Spend your first evening exploring the backstreets and waterfront of the Perfume River near your hotel, and relaxing by the pool.
Enjoy a guided sightseeing tour of old Hué in a traditional cyclo, followed by a visit to the great Imperial Palace complex. The tour winds up at the beautiful Thien Mu Pagoda, Hué’s best preserved religious monument. In the evening, visit the home of renowned local chef, Mme Nhu Huy, to learn how to prepare a dish much loved by members of the former ruling dynasty, from whom your host is a direct descendent.
Drawing on a rich combination of flavours derived from sesame, lemongrass, galingale and shrimp, the dish you’ll be preparing with Mme Nhu Huy involves a mixture of frying, steaming and braising. A member of the local royal family, your host has spent her lifetime researching and reviving forgotten recipes from the Ngyen court and this will be a unique opportunity to learn about the gastronomic tradition that held sway in Hué in the 19th century.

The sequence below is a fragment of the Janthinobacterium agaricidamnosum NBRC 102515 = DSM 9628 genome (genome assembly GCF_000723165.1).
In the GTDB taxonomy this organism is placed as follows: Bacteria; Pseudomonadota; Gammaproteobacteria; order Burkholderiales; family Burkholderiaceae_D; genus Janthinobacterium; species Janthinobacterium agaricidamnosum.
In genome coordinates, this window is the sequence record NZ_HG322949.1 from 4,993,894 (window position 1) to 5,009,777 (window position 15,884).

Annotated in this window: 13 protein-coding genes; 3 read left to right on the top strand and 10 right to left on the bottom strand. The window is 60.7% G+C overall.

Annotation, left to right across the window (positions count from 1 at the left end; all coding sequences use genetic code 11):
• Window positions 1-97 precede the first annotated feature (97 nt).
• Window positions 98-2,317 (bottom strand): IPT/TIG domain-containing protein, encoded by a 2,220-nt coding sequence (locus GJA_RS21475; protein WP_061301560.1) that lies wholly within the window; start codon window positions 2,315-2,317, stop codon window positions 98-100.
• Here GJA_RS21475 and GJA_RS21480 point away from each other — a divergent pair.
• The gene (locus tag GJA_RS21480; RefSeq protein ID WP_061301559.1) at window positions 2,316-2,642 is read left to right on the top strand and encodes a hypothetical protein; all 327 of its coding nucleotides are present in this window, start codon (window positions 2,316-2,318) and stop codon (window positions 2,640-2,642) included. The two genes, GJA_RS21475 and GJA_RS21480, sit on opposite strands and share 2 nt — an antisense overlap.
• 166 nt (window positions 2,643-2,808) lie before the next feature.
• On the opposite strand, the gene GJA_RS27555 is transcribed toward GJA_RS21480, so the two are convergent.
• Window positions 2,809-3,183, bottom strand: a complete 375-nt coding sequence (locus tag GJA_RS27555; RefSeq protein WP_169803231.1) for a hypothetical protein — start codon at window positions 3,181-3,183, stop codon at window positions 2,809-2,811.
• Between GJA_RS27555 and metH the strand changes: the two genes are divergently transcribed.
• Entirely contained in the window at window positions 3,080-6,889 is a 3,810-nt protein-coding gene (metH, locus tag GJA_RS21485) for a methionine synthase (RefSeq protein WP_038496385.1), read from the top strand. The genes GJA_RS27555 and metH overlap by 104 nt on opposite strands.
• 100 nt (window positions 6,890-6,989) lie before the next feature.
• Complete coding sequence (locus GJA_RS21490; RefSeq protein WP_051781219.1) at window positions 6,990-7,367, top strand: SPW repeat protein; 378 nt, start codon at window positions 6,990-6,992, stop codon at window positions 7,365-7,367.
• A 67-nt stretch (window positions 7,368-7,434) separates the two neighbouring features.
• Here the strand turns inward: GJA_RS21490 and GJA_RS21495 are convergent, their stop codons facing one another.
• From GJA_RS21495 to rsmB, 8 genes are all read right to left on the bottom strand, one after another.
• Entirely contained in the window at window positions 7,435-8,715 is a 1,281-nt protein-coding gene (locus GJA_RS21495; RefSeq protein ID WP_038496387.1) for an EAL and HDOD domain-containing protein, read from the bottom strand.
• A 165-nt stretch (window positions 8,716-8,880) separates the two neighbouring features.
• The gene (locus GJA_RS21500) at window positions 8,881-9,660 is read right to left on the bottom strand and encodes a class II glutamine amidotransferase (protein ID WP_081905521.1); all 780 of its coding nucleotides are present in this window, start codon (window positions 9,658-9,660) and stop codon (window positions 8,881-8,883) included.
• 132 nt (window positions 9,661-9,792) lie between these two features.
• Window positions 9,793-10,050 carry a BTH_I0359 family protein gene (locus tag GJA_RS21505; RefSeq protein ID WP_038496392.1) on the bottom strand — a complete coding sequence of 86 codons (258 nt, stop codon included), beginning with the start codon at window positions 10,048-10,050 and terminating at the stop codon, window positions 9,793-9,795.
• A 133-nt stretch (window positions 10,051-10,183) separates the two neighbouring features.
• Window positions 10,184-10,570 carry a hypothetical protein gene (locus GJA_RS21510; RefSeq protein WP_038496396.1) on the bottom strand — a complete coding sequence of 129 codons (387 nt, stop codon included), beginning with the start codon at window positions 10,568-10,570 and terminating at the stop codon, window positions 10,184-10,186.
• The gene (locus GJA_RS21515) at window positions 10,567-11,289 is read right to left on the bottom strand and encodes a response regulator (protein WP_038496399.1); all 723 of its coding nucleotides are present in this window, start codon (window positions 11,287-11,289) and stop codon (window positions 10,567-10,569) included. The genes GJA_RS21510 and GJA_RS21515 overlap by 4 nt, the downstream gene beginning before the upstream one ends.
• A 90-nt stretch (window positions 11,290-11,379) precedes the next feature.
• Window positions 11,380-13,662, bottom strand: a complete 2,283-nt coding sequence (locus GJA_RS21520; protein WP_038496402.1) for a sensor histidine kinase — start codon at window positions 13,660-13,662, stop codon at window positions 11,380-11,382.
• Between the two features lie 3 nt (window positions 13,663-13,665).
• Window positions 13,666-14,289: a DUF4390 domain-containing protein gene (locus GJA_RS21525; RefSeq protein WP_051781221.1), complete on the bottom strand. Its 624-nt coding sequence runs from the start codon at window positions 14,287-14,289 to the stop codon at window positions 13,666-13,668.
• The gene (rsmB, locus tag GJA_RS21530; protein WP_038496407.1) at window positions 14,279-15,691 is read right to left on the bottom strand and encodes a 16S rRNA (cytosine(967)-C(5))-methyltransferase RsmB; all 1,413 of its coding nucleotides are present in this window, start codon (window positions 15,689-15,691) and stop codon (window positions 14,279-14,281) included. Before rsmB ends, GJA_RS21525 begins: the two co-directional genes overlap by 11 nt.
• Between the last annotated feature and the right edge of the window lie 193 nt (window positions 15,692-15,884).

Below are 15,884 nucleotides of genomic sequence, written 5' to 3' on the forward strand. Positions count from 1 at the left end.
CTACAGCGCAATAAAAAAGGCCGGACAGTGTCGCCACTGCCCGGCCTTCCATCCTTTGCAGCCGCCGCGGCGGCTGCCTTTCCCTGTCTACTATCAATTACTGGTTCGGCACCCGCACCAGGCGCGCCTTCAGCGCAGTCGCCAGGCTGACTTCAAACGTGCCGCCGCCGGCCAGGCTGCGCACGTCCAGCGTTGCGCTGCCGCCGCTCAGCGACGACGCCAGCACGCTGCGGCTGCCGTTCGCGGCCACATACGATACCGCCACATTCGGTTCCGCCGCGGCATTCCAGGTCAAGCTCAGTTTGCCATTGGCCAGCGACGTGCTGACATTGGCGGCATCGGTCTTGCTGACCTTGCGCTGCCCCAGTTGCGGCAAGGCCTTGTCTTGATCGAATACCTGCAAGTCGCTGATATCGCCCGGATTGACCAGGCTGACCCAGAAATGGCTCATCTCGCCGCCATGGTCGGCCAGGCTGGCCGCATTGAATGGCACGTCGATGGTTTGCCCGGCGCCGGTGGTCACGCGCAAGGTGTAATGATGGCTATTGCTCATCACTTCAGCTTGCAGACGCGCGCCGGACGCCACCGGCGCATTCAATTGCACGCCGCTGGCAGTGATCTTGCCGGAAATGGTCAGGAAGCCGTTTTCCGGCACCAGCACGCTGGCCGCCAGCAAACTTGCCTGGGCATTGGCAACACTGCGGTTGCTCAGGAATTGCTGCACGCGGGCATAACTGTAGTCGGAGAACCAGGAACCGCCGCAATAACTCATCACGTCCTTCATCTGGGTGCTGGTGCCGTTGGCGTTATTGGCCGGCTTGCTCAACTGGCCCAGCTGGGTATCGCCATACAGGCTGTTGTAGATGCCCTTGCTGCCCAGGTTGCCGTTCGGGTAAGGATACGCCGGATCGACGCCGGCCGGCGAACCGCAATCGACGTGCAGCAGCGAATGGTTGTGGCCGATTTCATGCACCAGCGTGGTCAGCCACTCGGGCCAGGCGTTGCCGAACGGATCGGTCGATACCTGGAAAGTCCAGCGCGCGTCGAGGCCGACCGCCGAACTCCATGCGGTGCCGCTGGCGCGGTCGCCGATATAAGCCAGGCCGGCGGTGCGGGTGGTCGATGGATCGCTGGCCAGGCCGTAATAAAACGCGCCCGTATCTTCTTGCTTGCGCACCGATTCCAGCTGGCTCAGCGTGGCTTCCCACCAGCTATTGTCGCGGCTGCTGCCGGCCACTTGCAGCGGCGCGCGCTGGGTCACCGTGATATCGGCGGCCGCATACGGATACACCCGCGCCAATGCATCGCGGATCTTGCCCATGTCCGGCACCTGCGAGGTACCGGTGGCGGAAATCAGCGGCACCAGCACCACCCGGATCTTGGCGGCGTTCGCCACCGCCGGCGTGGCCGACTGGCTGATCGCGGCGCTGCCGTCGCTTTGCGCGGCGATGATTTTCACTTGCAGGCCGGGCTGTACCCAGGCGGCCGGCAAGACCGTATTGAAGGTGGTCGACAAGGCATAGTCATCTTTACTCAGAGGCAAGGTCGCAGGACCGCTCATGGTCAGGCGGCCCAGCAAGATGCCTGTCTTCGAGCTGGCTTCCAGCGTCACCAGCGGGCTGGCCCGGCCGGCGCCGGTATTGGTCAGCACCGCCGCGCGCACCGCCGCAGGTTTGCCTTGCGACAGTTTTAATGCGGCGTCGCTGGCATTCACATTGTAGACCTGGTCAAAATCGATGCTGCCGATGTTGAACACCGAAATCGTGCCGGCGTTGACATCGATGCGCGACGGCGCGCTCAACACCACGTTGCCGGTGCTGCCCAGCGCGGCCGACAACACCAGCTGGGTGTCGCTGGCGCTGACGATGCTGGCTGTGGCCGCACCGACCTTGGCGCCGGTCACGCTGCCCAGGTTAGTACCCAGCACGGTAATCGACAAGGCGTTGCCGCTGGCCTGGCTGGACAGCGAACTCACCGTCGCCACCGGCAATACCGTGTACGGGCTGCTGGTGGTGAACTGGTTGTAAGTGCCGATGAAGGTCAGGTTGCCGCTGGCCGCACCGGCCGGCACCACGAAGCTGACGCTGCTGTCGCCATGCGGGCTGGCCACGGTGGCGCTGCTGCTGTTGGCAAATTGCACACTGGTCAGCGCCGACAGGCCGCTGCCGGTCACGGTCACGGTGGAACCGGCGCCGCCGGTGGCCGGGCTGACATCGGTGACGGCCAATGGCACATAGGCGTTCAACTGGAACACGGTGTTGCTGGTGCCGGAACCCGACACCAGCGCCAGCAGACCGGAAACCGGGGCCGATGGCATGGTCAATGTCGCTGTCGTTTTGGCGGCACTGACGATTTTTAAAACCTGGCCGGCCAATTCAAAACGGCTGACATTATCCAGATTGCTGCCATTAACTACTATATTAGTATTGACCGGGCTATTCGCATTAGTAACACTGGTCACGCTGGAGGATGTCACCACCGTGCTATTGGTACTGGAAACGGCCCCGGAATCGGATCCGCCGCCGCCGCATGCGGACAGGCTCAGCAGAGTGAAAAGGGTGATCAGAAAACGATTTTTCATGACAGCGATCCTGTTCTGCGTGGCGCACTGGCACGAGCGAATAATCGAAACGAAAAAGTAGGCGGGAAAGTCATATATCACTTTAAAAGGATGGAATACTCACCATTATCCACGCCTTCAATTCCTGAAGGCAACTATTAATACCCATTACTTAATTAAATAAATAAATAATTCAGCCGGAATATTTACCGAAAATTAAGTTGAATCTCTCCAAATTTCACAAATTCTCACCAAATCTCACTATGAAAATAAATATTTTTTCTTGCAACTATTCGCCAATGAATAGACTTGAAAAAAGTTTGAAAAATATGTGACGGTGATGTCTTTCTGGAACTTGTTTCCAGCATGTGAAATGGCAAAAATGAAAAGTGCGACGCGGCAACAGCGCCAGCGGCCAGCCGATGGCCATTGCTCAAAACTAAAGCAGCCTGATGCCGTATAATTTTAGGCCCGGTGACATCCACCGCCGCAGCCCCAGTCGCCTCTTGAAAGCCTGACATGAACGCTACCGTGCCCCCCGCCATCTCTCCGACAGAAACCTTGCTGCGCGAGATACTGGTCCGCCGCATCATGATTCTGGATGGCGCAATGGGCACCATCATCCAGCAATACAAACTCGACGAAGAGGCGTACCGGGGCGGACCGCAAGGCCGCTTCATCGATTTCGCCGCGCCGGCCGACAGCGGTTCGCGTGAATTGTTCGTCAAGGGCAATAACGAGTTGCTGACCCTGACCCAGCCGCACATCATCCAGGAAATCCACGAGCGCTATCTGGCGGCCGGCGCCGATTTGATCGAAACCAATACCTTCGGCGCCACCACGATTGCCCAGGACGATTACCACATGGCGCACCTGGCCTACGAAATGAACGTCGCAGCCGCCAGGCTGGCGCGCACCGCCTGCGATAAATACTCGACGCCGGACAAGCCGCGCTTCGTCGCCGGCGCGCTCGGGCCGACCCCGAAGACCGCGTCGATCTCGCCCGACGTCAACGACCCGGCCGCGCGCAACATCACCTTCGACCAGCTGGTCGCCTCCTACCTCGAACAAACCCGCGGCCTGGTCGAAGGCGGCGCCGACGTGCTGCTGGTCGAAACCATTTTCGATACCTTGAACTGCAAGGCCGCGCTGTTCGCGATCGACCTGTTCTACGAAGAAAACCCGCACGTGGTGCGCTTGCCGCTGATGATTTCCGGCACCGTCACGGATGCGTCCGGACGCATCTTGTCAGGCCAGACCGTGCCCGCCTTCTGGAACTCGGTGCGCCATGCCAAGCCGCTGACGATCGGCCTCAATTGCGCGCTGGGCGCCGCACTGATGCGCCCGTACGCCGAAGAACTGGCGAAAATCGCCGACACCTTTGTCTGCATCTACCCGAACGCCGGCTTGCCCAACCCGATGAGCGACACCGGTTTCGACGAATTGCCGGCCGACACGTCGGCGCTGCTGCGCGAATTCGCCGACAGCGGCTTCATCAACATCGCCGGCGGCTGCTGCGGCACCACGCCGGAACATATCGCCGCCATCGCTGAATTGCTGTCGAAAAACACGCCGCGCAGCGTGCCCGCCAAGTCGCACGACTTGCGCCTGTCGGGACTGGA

The era’s architectural legacy will form the focus of your sightseeing tour earlier in the day, which begins in a typical local cycle ride through the streets of the old town and concludes with visits to some of the finest surviving royal palaces and pagodas rising from the banks of the Perfume River.
Hue - Hoi An
Re-join your car and driver after breakfast for your journey by road to Hoi An. Taking around three hours, it ranks among the most spectacular road trips in Vietnam so expect regular photo stops along the way. Having checked in to your hotel and enjoyed a light lunch, spend the remainder of the day relaxing by the pool and exploring old quarter at your own pace.